If you ever drop your keys into a river of molten lava, forget em', cause, man, they're gone. –Jack Handey
Question #91170 posted on 04/19/2018 1:30 p.m.

Dear 100 Hour Board,

I recently moved to a nice city with lots of fun things to do--museums, parks, arcades, etc. In an ideal world, I would be trying out one of these interesting activities a few times a month with my friends and/or as dates with my boyfriend.

However, my desire to go do stuff with my friends and loved ones frequently ends up getting in the way of me actually getting out of my comfort zone and trying new things I'm interested in, due to scheduling issues (there's always the one friend who has to work weekends) or simply lack of interest (I occasionally enjoy baseball games; I'm pretty sure no one else in my local friend group does). Many times it seems like my entire social network would rather stay in and watch Netflix any time I suggest doing something like going out (bearing in mind that I'm only trying to get outside my comfort zone like, once a week. The rest of the nights I'm totally okay with just chilling at home!)

All of this is to say, how do I get comfortable with going out to explore the city/do fun activities by myself, without anyone to share the experience with?

-The Lonely Adult


Dear Lonely,

There's a quote by Richard G. Scott that I love, where he says, "We become what we want to be by consistently being what we want to become." You may be asking how this is applicable to your situation, but I interpret this quote to mean that the only way we accomplish our goals is to just try doing them. It might take some time before you actually feel comfortable doing stuff by yourself, but the more you do it, the more comfortable you'll eventually feel. It might also help if you try to meet people while you're out and about on your own, and make new connections and friendships with the people you meet. The good thing about doing stuff by yourself is you get to make your own schedule and decide who to talk with, so it could be a really cool opportunity for meeting new people, and then you would have friends who also like doing stuff in the city!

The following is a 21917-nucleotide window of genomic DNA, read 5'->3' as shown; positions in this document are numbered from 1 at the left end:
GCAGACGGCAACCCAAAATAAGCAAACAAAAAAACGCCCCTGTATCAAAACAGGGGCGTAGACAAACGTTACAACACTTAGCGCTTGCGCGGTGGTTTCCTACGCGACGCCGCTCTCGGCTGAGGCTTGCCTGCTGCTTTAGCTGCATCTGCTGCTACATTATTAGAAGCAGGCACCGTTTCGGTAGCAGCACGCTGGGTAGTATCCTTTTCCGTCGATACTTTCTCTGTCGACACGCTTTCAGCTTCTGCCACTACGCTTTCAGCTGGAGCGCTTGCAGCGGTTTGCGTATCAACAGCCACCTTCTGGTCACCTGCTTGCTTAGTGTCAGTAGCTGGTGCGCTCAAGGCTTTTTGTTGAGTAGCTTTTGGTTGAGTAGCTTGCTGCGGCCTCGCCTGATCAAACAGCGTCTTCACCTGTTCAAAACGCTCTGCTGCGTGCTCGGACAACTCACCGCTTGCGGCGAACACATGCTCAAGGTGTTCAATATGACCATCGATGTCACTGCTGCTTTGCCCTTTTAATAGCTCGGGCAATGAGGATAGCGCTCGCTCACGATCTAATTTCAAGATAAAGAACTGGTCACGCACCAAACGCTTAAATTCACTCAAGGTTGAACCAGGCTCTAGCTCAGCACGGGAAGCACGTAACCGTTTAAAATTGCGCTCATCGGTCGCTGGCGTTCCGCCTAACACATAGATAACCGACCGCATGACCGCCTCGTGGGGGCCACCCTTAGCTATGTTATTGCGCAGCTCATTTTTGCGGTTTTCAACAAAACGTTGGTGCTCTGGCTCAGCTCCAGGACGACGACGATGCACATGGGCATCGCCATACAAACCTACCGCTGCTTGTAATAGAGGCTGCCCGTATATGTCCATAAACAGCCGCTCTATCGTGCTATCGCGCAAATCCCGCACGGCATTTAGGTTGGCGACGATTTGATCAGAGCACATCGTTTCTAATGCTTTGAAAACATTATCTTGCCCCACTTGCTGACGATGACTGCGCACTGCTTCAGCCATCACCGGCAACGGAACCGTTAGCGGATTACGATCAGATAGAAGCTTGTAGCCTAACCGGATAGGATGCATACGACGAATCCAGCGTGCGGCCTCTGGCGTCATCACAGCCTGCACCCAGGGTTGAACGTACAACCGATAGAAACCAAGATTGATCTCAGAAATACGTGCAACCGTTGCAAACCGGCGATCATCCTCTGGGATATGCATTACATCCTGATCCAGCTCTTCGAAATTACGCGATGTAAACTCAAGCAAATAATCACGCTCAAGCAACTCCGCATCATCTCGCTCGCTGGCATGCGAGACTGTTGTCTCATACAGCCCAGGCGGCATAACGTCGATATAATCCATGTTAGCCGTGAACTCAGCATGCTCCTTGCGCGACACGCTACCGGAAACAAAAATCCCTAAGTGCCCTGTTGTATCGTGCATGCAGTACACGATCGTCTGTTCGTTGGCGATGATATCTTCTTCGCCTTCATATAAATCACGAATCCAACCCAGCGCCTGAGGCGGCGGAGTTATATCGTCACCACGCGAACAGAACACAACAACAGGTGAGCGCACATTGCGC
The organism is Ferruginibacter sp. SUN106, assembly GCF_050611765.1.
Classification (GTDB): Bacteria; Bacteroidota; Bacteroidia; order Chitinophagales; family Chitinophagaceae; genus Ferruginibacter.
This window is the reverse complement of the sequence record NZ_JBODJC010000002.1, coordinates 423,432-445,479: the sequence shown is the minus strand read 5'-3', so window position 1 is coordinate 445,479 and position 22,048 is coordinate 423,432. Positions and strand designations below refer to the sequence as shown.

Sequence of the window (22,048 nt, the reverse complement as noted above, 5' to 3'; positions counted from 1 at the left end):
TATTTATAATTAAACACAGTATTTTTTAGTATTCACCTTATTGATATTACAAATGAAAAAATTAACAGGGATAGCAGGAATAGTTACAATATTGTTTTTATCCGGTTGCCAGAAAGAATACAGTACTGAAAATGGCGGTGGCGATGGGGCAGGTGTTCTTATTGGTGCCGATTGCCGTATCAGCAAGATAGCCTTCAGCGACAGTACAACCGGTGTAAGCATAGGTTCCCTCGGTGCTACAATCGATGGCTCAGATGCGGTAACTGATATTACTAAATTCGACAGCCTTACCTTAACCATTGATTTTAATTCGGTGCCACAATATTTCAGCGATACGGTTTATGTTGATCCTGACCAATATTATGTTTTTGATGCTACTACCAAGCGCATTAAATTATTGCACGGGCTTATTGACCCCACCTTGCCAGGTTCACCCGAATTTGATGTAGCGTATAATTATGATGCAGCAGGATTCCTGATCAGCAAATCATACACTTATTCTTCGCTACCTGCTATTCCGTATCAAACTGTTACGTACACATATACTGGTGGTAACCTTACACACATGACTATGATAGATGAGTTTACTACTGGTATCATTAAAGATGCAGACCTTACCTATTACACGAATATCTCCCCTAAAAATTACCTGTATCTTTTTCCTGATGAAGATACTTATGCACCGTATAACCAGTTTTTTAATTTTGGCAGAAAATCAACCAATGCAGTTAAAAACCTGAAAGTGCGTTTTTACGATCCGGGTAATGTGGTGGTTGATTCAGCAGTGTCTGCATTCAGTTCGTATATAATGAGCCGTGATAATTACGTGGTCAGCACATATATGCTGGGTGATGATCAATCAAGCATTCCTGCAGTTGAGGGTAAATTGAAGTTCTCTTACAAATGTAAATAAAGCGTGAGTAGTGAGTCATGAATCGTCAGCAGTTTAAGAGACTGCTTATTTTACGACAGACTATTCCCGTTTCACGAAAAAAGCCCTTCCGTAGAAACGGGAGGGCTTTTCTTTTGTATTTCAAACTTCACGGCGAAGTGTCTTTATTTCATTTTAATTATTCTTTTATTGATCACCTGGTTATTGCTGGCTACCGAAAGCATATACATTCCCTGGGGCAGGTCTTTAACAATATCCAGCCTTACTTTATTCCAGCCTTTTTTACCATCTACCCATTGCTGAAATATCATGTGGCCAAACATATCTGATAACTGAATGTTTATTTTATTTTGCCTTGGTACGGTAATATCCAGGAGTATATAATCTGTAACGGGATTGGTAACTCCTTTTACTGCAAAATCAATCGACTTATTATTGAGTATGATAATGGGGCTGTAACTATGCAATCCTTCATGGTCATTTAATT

Then again, maybe you'll try doing stuff by yourself for a while and you'll never really like it. That's okay, too. Maybe you could try to reach some sort of compromise where you don't go do stuff with your friends every single week, but once a month or something. Once a week may not seem like a lot to you, but it could be overwhelming for someone else, so try to start small, and maybe eventually you can increase the frequency.

This sounds like a hard situation to be in, but hang in there, friend. Things will work out eventually.



Dear LA,

In my experience, the more you do things by yourself, the more comfortable you'll feel. The first time I went to a table service restaurant by myself, I felt totally awkward and self-conscious. Now I can do it and feel confident, because I've grown accustomed to the situation. I've learned to enjoy my own company and the experiences I'm able to have by treating myself to fun and interesting things alone.

That being said, there are definitely experiences that might feel more meaningful with company or a different perspective. When I went to see Black Panther, I really enjoyed myself, but I also found myself wishing I could have seen it with someone African-American, because that would be an entirely different perspective on the film than mine (that thought also got me missing Yossarian, but that's an entirely different can of worms).

However, just because you experience something at different times than your friends and loved ones doesn't mean you can't discuss the experience together. If you have a relative who enjoys baseball as much as you do, you can always call them and ask what they think about a recent game. If your friend who works weekends goes to see a play on a different night than you, you could still get together and discuss your thoughts. You could start a book club, and get together once a month without even needing to leave the apartment.

If none of those options work well for you, then I also find enjoyment in evaluating my own thoughts and experiences in depth, usually in writing. If I visit a museum or see a movie that particularly impacts me, I'll write about it in my journal, contemplating my own thoughts and exploring various perspectives as best I can. This helps me feel as though I've experienced that specific thing to the best of my ability, regardless of whether I experienced it alone.